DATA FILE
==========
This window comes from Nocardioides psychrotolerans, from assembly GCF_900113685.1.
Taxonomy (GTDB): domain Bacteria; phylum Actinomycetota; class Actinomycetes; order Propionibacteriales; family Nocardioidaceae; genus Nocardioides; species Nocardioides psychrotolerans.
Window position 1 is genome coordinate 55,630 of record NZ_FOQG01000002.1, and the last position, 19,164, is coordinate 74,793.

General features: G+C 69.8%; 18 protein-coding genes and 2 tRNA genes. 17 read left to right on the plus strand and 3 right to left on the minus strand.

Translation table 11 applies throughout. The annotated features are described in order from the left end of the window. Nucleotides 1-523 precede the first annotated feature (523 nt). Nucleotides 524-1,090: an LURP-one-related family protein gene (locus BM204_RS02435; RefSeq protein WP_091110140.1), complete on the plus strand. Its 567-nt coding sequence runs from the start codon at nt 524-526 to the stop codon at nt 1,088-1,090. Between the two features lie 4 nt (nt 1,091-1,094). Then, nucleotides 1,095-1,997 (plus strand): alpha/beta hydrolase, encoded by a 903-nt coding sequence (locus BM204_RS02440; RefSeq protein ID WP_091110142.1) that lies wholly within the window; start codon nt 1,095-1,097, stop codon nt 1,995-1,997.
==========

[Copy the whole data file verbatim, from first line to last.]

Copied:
This window comes from Nocardioides psychrotolerans, from assembly GCF_900113685.1.
Taxonomy (GTDB): domain Bacteria; phylum Actinomycetota; class Actinomycetes; order Propionibacteriales; family Nocardioidaceae; genus Nocardioides; species Nocardioides psychrotolerans.
Window position 1 is genome coordinate 55,630 of record NZ_FOQG01000002.1, and the last position, 19,164, is coordinate 74,793.

General features: G+C 69.8%; 18 protein-coding genes and 2 tRNA genes. 17 read left to right on the plus strand and 3 right to left on the minus strand.

Translation table 11 applies throughout. The annotated features are described in order from the left end of the window. Nucleotides 1-523 precede the first annotated feature (523 nt). Nucleotides 524-1,090: an LURP-one-related family protein gene (locus BM204_RS02435; RefSeq protein WP_091110140.1), complete on the plus strand. Its 567-nt coding sequence runs from the start codon at nt 524-526 to the stop codon at nt 1,088-1,090. Between the two features lie 4 nt (nt 1,091-1,094). Then, nucleotides 1,095-1,997 (plus strand): alpha/beta hydrolase, encoded by a 903-nt coding sequence (locus BM204_RS02440; RefSeq protein ID WP_091110142.1) that lies wholly within the window; start codon nt 1,095-1,097, stop codon nt 1,995-1,997.